US DOT and OSHA Prep for UN Meetings on Hazmat Regulations and GHS

Posted on 10/31/2022 by Roger Marks

US DOT PHMSA and OSHA will host virtual public meetings on November 16 in preparation for a “hybrid meeting” of two United Nation sub-committees:

  • The UN Subcommittee of Experts on the Globally Harmonized System of Classification and Labeling of Chemicals (GHS), and
  • ​The UN Subcommittee of Experts on the Transport of Dangerous Goods.

The UN subcommittees will meet in December in Geneva Switzerland. More information, including links to join the virtual meetings, is available on OSHA’s website.

When available, advanced registration information will be posted to PHMSA’s website.

What Happens at These Meetings?

During these UN subcommittee meetings, delegations from around the world present and discuss working papers to revise the Globally Harmonized System for Classifying and Labeling Chemicals (GHS) and the UN Model Regulations for the transportation of hazardous materials, respectively.

The GHS is relevant to US employers because OSHA has incorporated it into its Hazard Communication Standard (HCS) at 29 CFR 1910.1200. When OSHA adopted elements of the GHS in 2012, they adopted the 3rd edition. The GHS has continued to evolve on the international stage in the ten years since.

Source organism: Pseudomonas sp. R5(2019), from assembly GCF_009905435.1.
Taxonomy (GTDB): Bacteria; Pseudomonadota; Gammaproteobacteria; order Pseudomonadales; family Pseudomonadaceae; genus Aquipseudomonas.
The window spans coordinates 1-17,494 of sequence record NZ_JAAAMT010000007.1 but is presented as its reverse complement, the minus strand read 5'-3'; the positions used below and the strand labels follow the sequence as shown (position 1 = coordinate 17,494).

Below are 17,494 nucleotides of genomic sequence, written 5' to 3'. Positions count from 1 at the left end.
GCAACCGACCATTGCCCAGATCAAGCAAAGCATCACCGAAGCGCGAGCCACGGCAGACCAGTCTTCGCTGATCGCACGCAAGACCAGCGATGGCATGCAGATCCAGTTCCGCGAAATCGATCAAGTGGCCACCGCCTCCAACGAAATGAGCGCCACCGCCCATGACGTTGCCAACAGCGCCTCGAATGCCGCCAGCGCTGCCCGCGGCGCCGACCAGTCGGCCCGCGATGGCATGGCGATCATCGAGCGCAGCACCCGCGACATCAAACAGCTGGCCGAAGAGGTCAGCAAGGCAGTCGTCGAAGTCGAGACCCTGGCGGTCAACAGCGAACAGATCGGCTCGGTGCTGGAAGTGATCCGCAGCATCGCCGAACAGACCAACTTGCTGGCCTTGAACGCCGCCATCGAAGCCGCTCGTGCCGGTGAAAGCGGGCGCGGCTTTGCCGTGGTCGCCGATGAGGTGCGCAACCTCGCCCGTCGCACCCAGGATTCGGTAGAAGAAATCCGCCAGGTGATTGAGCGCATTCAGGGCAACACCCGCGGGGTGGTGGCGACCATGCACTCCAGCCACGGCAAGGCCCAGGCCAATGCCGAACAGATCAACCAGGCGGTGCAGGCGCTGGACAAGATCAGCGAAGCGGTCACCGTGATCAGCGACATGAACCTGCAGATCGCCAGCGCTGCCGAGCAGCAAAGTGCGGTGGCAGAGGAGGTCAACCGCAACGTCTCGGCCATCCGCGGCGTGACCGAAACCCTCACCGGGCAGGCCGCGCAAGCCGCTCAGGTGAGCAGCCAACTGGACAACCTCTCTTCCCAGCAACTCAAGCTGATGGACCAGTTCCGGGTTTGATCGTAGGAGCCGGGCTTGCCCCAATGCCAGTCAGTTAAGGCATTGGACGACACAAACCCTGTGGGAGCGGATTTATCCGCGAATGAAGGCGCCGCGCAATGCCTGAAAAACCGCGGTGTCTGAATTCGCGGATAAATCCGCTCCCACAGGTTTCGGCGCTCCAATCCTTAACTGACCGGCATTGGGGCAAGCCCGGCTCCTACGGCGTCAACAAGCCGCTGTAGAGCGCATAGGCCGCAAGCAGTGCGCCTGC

In 2021, OSHA proposed a rulemaking to update the HCS, incorporating the 7th edition of the GHS. A Final Rule is planned for December 2022.

For hazardous materials shippers, changes to the UN Model Regulations often make their way into the US Hazardous Materials Regulations (HMR) via harmonization rulemakings promulgated by US DOT PHMSA. The most recent harmonization rule, HM 215-P, was finalized in July 2022.

HM 215-P added new and revised regulatory provisions for lithium batteries, adopted a new Special Provision (441) for marine pollutants, authorized new packagings for certain materials, introduced a new Hazmat Table entry for specific types of medical waste, and made many other revisions to the 49 CFR regulations.

The GHS requirements for labeling chemical containers impact hazmat shippers as well. OSHA's HCS requires chemical manufacturers, importers, and distributors to classify chemicals according to GHS criteria and include specific information on container labels and Safety Data Sheets. 

What’s On the Agenda for December?

Topics on the provisional agenda for the Transport of Dangerous Goods meeting include:

  • Various issues related to explosives,
  • Testing and transport provisions for lithium batteries,
  • Transportation of gases,
  • Proposals on marking & labeling, packagings, and portable tanks, and
  • GHS-related issues (e.g., testing of oxidizing substances).  

Topics on the agenda for the GHS meeting include:

  • Simultaneous classification in physical hazard classes and precedence of hazards
  • Use of non-animal testing for classification of health hazards
  • Development of guidance for classification and labeling issues,
  • Nanomaterials, and
  • Classification criteria for germ cell mutagenicity.
US DOT and OSHA Prep for UN Meetings on Hazmat Regulations and GHS

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Tags: dangerous goods, GHS, hazardous communication, hazmat shipping, UN Model Regulations

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